In Oyster Bay, manmade creations of steel and machinery are revered alongside the hamlet’s historical and architectural leanings. Singer/pianist Billy Joel, a longtime Long Island resident and Oyster Bay denizen, transformed his phenomenal personal motorcycle collection into the museum 20th Century Cycles (101 Audrey Ave., 20thcenturycycles.com), where visitors can view 75-plus vintage bikes — some quite rare — all owned by Joel. The space is also used for the ongoing restoration and customization of some of the motorcycles. Who knows, you might even bump into the Piano Man himself.

Or, if four wheels are more your speed, there’s the Collector Car Showcase (85 Pine Hollow Rd., 516-802-5297, collectorcarshowcase.com), an automotive museum and sales showroom that specializes in more than 70 years of Porsche history. The museum also has a vintage BMW 507, Mercedes Benz 300SL, VW Bus and other rare non-Porsche vehicles also on display. There is also a complete car-care center located onsite, so you can get your oil changed or car detailed while you browse the free exhibits.

Train fans aren’t forgotten in Oyster Bay, either. For a comprehensive look at the history and importance of locomotive technology, and its impact on life on Long Island, spend some time at the Oyster Bay Railroad Museum (102 Audrey Ave., 516-558-7036, obrm.org), located near the historic Oyster Bay Railroad Station and Turntable, where a permanent museum will be opened in the future. The current interim center offers selected displays from the museum’s collection, exhibits outlining plans for the future museum, and a gift shop stocked with rail-themed goodies.

Coe Hall Historic house at the Planting Fields Arboretum (Photo by Joe TrentacostiShutterstock)

SIMPLE BEAUTY

With all those historic and motorized spots to visit, don’t forget to also amply enjoy Oyster Bay’s best natural feature: its waterfront. A great starting point in that spirit is The Waterfront Center (1 West End Ave., 516-922-7245, thewaterfrontcenter.org), which offers kayak, sailboat and stand-up paddle board rentals, pleasure cruises and a wide range of educational and junior programs, including sailing lessons for various levels of expertise.

You can also stroll along the Oyster Bay waterfront and maybe even catch a special event in Theodore Roosevelt Memorial Park and Beach (25 West End Ave., 516-624-6202), which is also the annual site of the Oyster Festival. The former marsh, once used as a dump and riddled with dilapidated shacks, was transformed into a popular public space in the late 1920s and donated to the town in 1942. It features walking paths, a marina, picnic areas, tennis courts, a softball field, children’s play area, and the Theodore Roosevelt Monument Assemblage, with 24 stones and a plaque that each tell a “chapter” in Roosevelt’s life story.

T.R.’s name also graces another of Oyster Bay’s natural treasures: the 15-acre Theodore Roosevelt Sanctuary and Audubon Center (134 Cove Rd., 516-922-3200, dec.ny.gov/outdoor/84505.html), which started out as the first Audubon songbird sanctuary in the nation. Today it offers a wide variety of activities, including environmental and conservation education, wildlife research, and more, while serving as home to 15 raptors, such as hawks, owls, falcons and a vulture, as well as reptiles and amphibians from around the globe. Explore the nature center and hiking trails, the latter of which are popular for birdwatching. An avid outdoorsman, T.R. would’ve likely given the sanctuary — and the greater Oyster Bay of today — an emphatic “bully.”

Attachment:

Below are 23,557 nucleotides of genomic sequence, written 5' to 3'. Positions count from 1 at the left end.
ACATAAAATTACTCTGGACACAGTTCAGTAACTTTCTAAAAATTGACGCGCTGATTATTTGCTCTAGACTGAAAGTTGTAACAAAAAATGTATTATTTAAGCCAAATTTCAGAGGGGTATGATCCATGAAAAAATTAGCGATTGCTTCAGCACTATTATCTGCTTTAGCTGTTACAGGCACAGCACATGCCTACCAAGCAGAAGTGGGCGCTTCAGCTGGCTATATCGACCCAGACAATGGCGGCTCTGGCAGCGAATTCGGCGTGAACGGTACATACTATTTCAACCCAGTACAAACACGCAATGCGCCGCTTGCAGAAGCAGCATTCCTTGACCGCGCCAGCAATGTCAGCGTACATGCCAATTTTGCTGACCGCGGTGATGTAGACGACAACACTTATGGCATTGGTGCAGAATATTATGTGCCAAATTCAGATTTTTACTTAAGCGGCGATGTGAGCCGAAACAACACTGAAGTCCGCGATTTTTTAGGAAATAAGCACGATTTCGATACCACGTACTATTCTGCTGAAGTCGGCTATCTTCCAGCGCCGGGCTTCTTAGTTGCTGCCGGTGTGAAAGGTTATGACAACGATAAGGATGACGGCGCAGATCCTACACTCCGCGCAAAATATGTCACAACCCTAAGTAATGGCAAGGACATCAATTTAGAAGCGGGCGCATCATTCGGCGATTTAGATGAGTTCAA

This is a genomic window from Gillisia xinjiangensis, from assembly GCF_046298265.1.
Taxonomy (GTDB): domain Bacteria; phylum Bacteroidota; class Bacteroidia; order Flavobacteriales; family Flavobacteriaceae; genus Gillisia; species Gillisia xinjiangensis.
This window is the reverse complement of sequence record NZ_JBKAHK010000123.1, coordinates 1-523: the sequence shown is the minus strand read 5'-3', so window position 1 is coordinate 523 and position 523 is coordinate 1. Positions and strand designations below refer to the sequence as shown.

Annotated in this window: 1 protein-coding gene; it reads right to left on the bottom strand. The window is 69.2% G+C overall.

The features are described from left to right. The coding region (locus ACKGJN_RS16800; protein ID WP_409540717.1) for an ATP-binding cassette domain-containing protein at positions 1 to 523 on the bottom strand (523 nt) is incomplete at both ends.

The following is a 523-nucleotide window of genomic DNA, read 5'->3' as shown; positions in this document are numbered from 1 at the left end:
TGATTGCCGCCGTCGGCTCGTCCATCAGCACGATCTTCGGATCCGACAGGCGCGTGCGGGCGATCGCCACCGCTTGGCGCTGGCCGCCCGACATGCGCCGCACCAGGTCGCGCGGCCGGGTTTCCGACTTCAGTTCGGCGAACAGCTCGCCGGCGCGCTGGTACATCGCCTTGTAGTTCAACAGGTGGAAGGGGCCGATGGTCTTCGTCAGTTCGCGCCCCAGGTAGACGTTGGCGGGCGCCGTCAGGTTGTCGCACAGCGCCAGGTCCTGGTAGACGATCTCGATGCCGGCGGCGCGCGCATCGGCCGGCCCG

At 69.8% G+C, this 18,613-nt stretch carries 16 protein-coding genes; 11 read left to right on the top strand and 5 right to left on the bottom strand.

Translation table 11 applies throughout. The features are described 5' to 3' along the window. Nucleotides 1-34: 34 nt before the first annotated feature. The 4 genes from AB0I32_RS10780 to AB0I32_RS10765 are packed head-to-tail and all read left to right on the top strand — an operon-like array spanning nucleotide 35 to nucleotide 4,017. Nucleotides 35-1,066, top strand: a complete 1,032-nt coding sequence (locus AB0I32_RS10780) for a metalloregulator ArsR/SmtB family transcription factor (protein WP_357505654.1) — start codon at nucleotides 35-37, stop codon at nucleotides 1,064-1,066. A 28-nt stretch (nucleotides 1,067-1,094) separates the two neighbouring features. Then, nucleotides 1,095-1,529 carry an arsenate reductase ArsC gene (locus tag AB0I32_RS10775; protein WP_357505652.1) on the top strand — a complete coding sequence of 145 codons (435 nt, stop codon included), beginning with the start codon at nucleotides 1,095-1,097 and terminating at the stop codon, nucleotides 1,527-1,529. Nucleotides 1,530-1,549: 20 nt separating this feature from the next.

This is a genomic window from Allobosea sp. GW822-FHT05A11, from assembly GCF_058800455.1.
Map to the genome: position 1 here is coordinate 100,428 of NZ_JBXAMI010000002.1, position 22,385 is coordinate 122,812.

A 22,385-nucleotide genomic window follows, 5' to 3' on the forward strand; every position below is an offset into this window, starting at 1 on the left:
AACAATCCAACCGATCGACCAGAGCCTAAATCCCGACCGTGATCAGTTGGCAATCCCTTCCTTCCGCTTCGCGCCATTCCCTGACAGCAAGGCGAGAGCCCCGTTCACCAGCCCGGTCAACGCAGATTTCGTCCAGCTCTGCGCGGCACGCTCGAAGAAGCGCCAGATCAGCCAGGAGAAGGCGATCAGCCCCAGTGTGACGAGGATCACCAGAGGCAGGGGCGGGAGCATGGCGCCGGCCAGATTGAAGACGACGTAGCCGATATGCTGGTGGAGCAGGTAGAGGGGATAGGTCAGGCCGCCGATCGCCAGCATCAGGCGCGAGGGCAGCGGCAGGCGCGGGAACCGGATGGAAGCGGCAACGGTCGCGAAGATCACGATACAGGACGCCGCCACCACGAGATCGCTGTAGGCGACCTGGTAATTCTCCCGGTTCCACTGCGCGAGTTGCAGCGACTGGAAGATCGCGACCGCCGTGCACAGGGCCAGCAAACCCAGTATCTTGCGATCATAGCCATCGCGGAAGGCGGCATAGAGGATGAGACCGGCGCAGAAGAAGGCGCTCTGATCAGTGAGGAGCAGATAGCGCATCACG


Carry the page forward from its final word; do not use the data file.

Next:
Oyster Fest is one of the biggest annual events on Long Island.

WHERE TO DINE

Wild Honey
1 E. Main St., 516-922-4690, wildhoneyrestaurant.com

Canterbury’s Oyster Bar & Grill
46 Audrey Ave., 516-922-3614, canterburysobg.com

Coach Grill & Tavern
22 Pine Hollow Rd., 516-624-0900, coachgrillandtavern.com

Taby’s Burger House
28 Audrey Ave., 516-624-7781, tabysburgerhouse.food93.com

Bonanza’s
25 Shore Ave., 516-922-7796, bonanzasitalianices.com

2 Spring
2 Spring St., 516-624-2411, 2springstreet.com

Sweet Tomato
91 Audrey Ave., 516-802-5353, mysweettomato.com

Autentico
124 South St., 516-922-2212, autenticooysterbay.com

The Homestead
107 South St., 516-922-9293, thehomesteadny.com

Pietro’s Brick Oven Pizza
342 Lexington Ave., 516-922-2023, pietrosbrickovenpizzaoysterbay.com

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Brendan Manley is an award-winning journalist, screenwriter and content development/marketing professional. He has extensive experience in newspaper and magazine publishing, as well as digital media, covering topics including arts and entertainment, sports, lifestyle, news, technology, travel and history. He is an ongoing contributor to Military History, Hotel News Now.com and HOTELS magazine, as well as the Long Island Press, where he formerly served as Managing Editor and Lifestyle section head. He is currently developing several of his original scripts for Hollywood, and consults on various film and scripted TV projects for studios, producers and financiers. Brendan is based in upstate New York's southern Adirondacks region.